- Author: Kathy Keatley Garvey
If you're planning to hike the hills around Bodega Head in Sonoma County, watch out for the bears.
The woolly bear caterpillars, that is.
Last Sunday, with the temperature hovering around 70 degrees, the woolly bears were everywhere. They were munching on the gray-green leaves of Lupinus arboreus (yellow bush lupine), not yet blooming. We also spotted them on yellow mustard and wild radish, both members of the Brassicaceae family and both abloom.
If you look closely at these little caterpillars, they seem to be having a bad hair day. They look as if they just encountered a jolt of static electricity.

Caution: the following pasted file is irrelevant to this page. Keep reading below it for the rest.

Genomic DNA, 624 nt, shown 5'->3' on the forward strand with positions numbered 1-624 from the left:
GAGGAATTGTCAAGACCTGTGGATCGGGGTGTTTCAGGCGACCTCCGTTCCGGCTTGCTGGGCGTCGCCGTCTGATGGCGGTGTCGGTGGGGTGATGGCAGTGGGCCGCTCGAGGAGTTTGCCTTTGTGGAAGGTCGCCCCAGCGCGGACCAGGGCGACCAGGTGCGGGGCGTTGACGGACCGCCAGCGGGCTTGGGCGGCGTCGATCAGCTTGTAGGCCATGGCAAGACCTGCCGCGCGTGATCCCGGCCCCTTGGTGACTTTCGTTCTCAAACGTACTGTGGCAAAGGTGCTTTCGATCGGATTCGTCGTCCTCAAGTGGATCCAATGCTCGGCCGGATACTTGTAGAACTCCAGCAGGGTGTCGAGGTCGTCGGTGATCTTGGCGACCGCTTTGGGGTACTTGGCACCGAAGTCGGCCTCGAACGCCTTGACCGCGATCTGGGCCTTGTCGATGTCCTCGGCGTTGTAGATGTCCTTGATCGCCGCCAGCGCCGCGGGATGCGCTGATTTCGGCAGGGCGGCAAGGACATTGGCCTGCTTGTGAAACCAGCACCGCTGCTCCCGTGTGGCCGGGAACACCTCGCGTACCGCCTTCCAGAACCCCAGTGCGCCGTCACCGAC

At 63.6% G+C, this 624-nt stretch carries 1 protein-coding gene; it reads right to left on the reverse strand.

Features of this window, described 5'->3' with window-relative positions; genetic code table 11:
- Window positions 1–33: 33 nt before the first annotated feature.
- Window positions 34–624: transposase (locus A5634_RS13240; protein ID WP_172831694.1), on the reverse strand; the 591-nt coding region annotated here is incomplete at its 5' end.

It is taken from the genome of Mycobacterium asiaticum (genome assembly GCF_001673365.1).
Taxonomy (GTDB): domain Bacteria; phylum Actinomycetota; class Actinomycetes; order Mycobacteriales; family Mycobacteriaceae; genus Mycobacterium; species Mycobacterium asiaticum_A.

They're also known as the larvae of Ranchman's Tiger Moth (Platyprepia virginalis). Once they become moths, they do not resemble woolly bears any more.
Rick Karban, professor of entomology at UC Davis, has published a number of research papers on these herbivores.
"Platyprepia virginalis caterpillars are dietary generalists and feed on multiple host species within a single day," he wrote recently in Ecological Entomology. "We conducted field experiments to evaluate their performance on diets consisting of only their primary food, Lupinus arboreus, or diets consisting of L. arboreus plus other acceptable host species."
"We found that relative growth rates and rates of survival were higher when they fed on mixed diets compared to lupine only."
That feeding behavior we saw, too. A lupine lunch, with a touch of mustard and radish.